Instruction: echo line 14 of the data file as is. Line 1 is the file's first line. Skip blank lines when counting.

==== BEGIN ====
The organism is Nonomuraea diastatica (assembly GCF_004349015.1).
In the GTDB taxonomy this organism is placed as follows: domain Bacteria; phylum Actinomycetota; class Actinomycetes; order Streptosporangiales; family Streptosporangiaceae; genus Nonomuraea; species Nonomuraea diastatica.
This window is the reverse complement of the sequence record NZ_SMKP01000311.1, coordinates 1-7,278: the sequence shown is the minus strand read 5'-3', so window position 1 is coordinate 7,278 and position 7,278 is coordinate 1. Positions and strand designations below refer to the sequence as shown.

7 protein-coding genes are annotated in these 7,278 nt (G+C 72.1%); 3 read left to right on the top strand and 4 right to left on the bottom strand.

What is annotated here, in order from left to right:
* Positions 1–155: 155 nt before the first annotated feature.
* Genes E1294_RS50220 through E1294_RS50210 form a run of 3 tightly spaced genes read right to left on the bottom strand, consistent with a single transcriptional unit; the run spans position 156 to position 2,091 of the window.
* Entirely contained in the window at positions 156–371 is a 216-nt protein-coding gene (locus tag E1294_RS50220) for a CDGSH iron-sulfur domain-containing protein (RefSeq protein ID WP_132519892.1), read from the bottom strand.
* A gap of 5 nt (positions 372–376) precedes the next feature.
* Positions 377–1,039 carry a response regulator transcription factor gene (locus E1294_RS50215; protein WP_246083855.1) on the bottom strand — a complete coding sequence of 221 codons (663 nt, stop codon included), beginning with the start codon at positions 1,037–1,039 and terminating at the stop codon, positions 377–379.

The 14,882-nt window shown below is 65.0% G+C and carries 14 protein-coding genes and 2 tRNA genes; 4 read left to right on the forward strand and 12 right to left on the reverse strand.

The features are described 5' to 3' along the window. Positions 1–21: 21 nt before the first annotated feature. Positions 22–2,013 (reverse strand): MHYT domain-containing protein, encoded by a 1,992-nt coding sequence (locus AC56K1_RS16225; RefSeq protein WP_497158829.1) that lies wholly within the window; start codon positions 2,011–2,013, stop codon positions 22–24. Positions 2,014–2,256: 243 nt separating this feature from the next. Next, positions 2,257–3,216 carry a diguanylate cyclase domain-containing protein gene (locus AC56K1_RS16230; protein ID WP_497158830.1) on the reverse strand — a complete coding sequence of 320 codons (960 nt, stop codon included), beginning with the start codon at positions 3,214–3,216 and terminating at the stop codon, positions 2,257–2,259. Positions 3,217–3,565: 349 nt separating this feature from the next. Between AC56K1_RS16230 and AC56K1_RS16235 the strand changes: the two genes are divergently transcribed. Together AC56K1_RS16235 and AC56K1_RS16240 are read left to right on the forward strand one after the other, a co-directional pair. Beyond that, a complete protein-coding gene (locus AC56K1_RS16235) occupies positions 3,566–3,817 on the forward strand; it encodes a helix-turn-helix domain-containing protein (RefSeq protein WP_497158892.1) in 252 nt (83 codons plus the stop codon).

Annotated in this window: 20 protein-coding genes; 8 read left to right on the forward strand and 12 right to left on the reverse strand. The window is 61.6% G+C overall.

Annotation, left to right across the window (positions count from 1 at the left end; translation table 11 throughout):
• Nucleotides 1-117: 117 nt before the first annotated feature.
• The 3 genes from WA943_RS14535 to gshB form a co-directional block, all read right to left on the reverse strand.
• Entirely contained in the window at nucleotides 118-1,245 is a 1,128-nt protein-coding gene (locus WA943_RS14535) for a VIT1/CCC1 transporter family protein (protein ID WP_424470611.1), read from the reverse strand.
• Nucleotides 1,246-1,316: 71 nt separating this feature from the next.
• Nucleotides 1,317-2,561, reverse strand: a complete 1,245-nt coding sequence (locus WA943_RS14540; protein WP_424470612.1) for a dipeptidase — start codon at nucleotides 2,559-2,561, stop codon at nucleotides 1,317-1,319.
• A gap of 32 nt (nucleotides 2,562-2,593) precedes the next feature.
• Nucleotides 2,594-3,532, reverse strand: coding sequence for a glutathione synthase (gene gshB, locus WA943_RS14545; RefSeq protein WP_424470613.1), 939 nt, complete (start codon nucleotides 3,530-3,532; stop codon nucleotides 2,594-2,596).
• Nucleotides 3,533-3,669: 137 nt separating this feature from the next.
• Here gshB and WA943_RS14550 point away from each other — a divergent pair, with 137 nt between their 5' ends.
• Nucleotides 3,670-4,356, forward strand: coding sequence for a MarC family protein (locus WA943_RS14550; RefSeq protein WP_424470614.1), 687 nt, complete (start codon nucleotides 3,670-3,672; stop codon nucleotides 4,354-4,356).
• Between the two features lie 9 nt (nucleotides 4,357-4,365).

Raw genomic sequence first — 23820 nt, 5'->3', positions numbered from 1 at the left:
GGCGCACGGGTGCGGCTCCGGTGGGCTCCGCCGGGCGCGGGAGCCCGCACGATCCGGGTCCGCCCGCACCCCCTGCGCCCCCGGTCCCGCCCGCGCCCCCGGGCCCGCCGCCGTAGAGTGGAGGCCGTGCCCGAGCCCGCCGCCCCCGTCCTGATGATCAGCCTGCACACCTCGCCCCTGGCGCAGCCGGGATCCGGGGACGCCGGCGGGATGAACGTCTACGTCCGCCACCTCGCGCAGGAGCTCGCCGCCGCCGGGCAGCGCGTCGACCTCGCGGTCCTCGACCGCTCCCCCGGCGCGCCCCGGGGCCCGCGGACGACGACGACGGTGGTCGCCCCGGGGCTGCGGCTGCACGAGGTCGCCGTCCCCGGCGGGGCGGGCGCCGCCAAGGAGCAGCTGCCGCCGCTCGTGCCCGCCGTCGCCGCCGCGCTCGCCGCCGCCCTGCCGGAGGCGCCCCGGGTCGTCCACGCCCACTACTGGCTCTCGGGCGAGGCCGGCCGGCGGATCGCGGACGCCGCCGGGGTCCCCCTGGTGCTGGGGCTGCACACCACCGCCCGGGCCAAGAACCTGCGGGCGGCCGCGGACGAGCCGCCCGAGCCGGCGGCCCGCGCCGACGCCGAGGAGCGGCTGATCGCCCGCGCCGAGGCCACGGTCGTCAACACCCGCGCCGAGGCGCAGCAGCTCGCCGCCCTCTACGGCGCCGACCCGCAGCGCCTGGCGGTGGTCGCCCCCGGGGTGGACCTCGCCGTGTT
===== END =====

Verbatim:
Annotation, left to right across the window (positions count from 1 at the left end; translation table 11 throughout):